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Shaken jute industry looks to State govt for help

Indrani Dutta
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A view of a jute mill in Kolkata. —FILE PHOTO: AFP
A view of a jute mill in Kolkata. —FILE PHOTO: AFP

Shaken by the death of one of its senior managers at the hands of ‘workers’, the jute industry is now looking to the State government for succour, fearing that such incidents may otherwise, become pervasive.

In a gory incident of workmen reprisal, the Chief Executive Officer of the North Brooke Jute Mill succumbed to his injuries after facing mob-fury within the mill premises on Sunday. This is the seventh such attack since 2001 on jute mills’ executives, Sanjay Kajaria, owner of several jute mills, said.

The latest round of violence was triggered by workers’ fears of loss of wages due to a management proposal of cutting back on work hours due to paucity of demand.

The Jute Packaging Materials (Compulsory Use in Packing Commodities) Act, 1987, stipulating compulsory packaging of foodgrains, sugar, cement and fertiliser was passed by the Centre to help the jute industry.

However, industry experts say that the shrinking sector’s trouble began when the industry started treating a ‘helpline’ as their mainstay. “Any dilution in the mandatory portions” sparked tension in the industry, which had failed to modernise and enhance their cost competitiveness vis-a-vis plastic bags.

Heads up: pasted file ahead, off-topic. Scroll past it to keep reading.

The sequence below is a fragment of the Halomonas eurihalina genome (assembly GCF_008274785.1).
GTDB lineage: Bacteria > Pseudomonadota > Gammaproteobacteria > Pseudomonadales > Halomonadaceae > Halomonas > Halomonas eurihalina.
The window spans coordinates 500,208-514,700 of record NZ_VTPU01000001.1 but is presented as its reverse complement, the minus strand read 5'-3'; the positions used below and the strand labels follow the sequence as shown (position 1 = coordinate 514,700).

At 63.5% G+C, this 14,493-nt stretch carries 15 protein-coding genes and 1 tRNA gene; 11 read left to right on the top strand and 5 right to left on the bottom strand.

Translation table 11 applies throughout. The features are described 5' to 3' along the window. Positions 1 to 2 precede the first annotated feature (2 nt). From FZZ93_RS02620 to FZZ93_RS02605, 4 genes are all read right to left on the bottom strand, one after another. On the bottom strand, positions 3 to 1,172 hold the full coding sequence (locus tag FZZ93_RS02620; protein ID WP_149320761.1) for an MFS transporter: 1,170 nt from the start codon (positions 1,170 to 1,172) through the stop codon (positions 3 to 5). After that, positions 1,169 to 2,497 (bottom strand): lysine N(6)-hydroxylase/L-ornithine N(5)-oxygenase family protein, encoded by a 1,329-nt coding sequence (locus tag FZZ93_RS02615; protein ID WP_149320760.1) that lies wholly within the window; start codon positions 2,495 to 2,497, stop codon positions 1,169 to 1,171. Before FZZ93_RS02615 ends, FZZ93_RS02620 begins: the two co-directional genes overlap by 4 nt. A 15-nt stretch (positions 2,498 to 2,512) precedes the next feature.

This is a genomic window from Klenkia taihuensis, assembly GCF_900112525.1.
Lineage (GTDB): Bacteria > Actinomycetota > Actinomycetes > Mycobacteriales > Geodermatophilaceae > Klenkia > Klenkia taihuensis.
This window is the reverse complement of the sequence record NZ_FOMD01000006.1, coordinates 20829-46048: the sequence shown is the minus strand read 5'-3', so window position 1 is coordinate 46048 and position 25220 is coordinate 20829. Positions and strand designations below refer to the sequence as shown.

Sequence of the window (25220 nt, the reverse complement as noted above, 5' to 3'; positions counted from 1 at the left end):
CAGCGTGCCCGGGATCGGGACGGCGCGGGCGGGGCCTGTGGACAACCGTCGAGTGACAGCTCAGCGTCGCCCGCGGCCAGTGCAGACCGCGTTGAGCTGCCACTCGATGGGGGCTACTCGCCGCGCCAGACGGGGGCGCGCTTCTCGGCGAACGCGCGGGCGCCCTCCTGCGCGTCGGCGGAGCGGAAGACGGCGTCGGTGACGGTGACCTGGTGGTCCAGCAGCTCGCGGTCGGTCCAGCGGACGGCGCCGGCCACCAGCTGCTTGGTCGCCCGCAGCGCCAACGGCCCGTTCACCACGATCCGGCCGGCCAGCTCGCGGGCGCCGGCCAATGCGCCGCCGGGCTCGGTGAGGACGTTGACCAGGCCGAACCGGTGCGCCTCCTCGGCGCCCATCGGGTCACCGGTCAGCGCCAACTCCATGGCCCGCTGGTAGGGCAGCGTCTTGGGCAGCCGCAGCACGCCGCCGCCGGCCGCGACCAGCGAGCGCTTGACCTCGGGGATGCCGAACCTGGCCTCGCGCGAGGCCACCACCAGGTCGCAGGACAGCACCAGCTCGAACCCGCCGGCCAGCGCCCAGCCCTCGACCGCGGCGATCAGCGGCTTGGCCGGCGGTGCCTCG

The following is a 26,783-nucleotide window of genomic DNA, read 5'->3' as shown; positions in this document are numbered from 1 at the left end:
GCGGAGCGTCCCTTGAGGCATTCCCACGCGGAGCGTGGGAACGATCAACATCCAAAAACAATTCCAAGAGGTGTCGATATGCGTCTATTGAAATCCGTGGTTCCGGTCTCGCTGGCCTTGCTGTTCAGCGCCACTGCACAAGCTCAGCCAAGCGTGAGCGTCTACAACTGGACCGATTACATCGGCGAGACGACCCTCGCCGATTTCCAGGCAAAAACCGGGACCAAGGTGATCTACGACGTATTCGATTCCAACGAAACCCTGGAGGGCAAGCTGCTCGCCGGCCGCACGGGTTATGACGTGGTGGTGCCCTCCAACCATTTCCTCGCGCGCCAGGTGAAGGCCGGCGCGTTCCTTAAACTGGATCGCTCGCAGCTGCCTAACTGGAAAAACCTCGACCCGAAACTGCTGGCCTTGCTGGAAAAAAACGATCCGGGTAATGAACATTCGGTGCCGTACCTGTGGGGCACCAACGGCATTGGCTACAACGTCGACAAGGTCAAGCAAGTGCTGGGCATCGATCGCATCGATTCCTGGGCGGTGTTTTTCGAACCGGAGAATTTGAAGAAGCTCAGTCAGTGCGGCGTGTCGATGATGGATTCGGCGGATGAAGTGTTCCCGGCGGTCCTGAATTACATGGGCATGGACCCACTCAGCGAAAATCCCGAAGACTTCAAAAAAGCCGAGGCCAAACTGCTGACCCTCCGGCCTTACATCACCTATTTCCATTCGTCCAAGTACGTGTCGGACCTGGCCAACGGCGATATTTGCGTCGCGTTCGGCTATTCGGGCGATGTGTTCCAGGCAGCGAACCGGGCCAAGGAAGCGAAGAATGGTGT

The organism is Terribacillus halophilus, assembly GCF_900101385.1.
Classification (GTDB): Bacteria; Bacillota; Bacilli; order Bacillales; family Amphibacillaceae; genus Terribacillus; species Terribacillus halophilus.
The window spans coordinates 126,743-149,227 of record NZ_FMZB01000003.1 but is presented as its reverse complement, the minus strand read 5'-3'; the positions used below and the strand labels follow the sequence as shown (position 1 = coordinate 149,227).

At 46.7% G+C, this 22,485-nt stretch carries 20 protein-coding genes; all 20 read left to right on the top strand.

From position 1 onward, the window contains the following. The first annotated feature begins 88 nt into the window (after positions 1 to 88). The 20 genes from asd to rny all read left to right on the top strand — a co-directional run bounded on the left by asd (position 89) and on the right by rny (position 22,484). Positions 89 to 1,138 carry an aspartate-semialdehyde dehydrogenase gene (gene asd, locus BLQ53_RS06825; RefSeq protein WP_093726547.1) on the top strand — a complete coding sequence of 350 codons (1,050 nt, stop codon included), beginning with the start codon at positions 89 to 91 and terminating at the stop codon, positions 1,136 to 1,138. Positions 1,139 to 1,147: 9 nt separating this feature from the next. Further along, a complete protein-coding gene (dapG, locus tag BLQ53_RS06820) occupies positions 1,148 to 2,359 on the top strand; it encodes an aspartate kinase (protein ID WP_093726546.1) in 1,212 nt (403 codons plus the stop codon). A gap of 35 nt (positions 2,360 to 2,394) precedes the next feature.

IJMA Chairman Raghav Gupta told The Hindu that this year’s problems could be traced to the overestimation of foodgrains during the rabi season (90 per cent of which should be packed in jute bags as per mandatory order), by the then UPA II government. This was repeated during a part of the kharif season, too.”

The jute industry geared up to meet a bolstered production target, which never materialised. “This necessitated a 25-40 per cent production cut-back and losses on account of the raw jute which was purchased in anticipation of an increased order.”

It is with this end in view that the industry is seeking protection from the State government (where the industry is concentrated) by way of mandatory packaging of potatoes and rice — two commodities where West Bengal leads the country. “This can boost demand significantly and perhaps help stem such violence, which is often fomented by outsiders,” an industry source said.

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